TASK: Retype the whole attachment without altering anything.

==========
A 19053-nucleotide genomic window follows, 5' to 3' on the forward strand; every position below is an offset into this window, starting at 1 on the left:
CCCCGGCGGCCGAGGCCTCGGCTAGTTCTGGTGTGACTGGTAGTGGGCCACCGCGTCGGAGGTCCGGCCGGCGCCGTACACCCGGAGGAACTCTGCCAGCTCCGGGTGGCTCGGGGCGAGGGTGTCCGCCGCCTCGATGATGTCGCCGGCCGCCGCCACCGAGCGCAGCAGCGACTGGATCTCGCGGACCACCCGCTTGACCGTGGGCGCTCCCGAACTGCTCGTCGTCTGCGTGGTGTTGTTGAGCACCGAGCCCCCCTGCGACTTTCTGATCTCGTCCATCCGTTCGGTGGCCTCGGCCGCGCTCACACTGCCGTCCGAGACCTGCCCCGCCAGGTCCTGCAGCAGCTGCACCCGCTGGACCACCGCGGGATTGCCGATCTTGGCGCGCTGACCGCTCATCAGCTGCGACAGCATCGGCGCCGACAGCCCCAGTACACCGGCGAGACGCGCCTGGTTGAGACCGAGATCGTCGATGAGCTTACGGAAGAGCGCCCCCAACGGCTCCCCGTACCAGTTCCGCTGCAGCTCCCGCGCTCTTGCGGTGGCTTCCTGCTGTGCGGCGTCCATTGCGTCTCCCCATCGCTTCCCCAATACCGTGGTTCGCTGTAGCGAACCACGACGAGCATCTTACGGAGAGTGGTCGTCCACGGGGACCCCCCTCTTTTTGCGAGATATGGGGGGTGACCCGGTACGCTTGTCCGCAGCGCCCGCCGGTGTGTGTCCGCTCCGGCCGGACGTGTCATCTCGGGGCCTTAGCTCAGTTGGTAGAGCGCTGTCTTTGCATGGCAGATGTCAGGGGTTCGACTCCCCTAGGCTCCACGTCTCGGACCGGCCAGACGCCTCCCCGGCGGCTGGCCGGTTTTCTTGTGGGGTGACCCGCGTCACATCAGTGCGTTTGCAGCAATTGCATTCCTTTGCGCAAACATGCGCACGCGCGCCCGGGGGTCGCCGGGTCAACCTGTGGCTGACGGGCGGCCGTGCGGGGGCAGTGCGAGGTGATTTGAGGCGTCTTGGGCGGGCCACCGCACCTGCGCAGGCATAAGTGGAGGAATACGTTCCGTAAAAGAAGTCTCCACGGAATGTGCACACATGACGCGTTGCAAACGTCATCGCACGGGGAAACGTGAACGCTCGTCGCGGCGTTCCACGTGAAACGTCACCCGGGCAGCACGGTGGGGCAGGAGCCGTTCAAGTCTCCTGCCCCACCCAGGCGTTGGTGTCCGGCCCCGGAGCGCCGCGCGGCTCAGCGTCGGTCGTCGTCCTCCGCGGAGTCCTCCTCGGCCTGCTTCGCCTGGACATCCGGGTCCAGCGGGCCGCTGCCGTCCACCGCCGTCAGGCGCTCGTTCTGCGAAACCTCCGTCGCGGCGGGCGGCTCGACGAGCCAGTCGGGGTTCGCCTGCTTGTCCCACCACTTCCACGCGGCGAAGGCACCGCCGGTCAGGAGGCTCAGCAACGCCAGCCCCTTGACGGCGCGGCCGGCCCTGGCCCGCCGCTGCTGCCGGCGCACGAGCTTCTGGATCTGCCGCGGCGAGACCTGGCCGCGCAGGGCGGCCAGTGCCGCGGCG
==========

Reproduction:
A 19053-nucleotide genomic window follows, 5' to 3' on the forward strand; every position below is an offset into this window, starting at 1 on the left:
CCCCGGCGGCCGAGGCCTCGGCTAGTTCTGGTGTGACTGGTAGTGGGCCACCGCGTCGGAGGTCCGGCCGGCGCCGTACACCCGGAGGAACTCTGCCAGCTCCGGGTGGCTCGGGGCGAGGGTGTCCGCCGCCTCGATGATGTCGCCGGCCGCCGCCACCGAGCGCAGCAGCGACTGGATCTCGCGGACCACCCGCTTGACCGTGGGCGCTCCCGAACTGCTCGTCGTCTGCGTGGTGTTGTTGAGCACCGAGCCCCCCTGCGACTTTCTGATCTCGTCCATCCGTTCGGTGGCCTCGGCCGCGCTCACACTGCCGTCCGAGACCTGCCCCGCCAGGTCCTGCAGCAGCTGCACCCGCTGGACCACCGCGGGATTGCCGATCTTGGCGCGCTGACCGCTCATCAGCTGCGACAGCATCGGCGCCGACAGCCCCAGTACACCGGCGAGACGCGCCTGGTTGAGACCGAGATCGTCGATGAGCTTACGGAAGAGCGCCCCCAACGGCTCCCCGTACCAGTTCCGCTGCAGCTCCCGCGCTCTTGCGGTGGCTTCCTGCTGTGCGGCGTCCATTGCGTCTCCCCATCGCTTCCCCAATACCGTGGTTCGCTGTAGCGAACCACGACGAGCATCTTACGGAGAGTGGTCGTCCACGGGGACCCCCCTCTTTTTGCGAGATATGGGGGGTGACCCGGTACGCTTGTCCGCAGCGCCCGCCGGTGTGTGTCCGCTCCGGCCGGACGTGTCATCTCGGGGCCTTAGCTCAGTTGGTAGAGCGCTGTCTTTGCATGGCAGATGTCAGGGGTTCGACTCCCCTAGGCTCCACGTCTCGGACCGGCCAGACGCCTCCCCGGCGGCTGGCCGGTTTTCTTGTGGGGTGACCCGCGTCACATCAGTGCGTTTGCAGCAATTGCATTCCTTTGCGCAAACATGCGCACGCGCGCCCGGGGGTCGCCGGGTCAACCTGTGGCTGACGGGCGGCCGTGCGGGGGCAGTGCGAGGTGATTTGAGGCGTCTTGGGCGGGCCACCGCACCTGCGCAGGCATAAGTGGAGGAATACGTTCCGTAAAAGAAGTCTCCACGGAATGTGCACACATGACGCGTTGCAAACGTCATCGCACGGGGAAACGTGAACGCTCGTCGCGGCGTTCCACGTGAAACGTCACCCGGGCAGCACGGTGGGGCAGGAGCCGTTCAAGTCTCCTGCCCCACCCAGGCGTTGGTGTCCGGCCCCGGAGCGCCGCGCGGCTCAGCGTCGGTCGTCGTCCTCCGCGGAGTCCTCCTCGGCCTGCTTCGCCTGGACATCCGGGTCCAGCGGGCCGCTGCCGTCCACCGCCGTCAGGCGCTCGTTCTGCGAAACCTCCGTCGCGGCGGGCGGCTCGACGAGCCAGTCGGGGTTCGCCTGCTTGTCCCACCACTTCCACGCGGCGAAGGCACCGCCGGTCAGGAGGCTCAGCAACGCCAGCCCCTTGACGGCGCGGCCGGCCCTGGCCCGCCGCTGCTGCCGGCGCACGAGCTTCTGGATCTGCCGCGGCGAGACCTGGCCGCGCAGGGCGGCCAGTGCCGCGGCG